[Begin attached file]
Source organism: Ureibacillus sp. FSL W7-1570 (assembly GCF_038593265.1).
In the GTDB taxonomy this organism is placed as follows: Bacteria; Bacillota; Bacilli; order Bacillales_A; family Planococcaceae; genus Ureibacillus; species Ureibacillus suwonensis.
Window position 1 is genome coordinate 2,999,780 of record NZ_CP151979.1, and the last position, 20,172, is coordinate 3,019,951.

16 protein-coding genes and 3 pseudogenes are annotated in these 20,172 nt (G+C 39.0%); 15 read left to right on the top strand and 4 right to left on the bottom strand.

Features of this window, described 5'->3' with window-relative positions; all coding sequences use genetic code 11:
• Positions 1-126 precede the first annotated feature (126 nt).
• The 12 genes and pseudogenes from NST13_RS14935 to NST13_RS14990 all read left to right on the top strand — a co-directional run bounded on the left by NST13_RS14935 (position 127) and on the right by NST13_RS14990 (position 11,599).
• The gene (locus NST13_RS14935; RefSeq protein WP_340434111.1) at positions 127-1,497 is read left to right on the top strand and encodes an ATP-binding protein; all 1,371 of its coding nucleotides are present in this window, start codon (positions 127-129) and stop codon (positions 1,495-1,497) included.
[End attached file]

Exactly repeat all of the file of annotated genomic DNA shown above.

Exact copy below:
Source organism: Ureibacillus sp. FSL W7-1570 (assembly GCF_038593265.1).
In the GTDB taxonomy this organism is placed as follows: Bacteria; Bacillota; Bacilli; order Bacillales_A; family Planococcaceae; genus Ureibacillus; species Ureibacillus suwonensis.
Window position 1 is genome coordinate 2,999,780 of record NZ_CP151979.1, and the last position, 20,172, is coordinate 3,019,951.

16 protein-coding genes and 3 pseudogenes are annotated in these 20,172 nt (G+C 39.0%); 15 read left to right on the top strand and 4 right to left on the bottom strand.

Features of this window, described 5'->3' with window-relative positions; all coding sequences use genetic code 11:
• Positions 1-126 precede the first annotated feature (126 nt).
• The 12 genes and pseudogenes from NST13_RS14935 to NST13_RS14990 all read left to right on the top strand — a co-directional run bounded on the left by NST13_RS14935 (position 127) and on the right by NST13_RS14990 (position 11,599).
• The gene (locus NST13_RS14935; RefSeq protein WP_340434111.1) at positions 127-1,497 is read left to right on the top strand and encodes an ATP-binding protein; all 1,371 of its coding nucleotides are present in this window, start codon (positions 127-129) and stop codon (positions 1,495-1,497) included.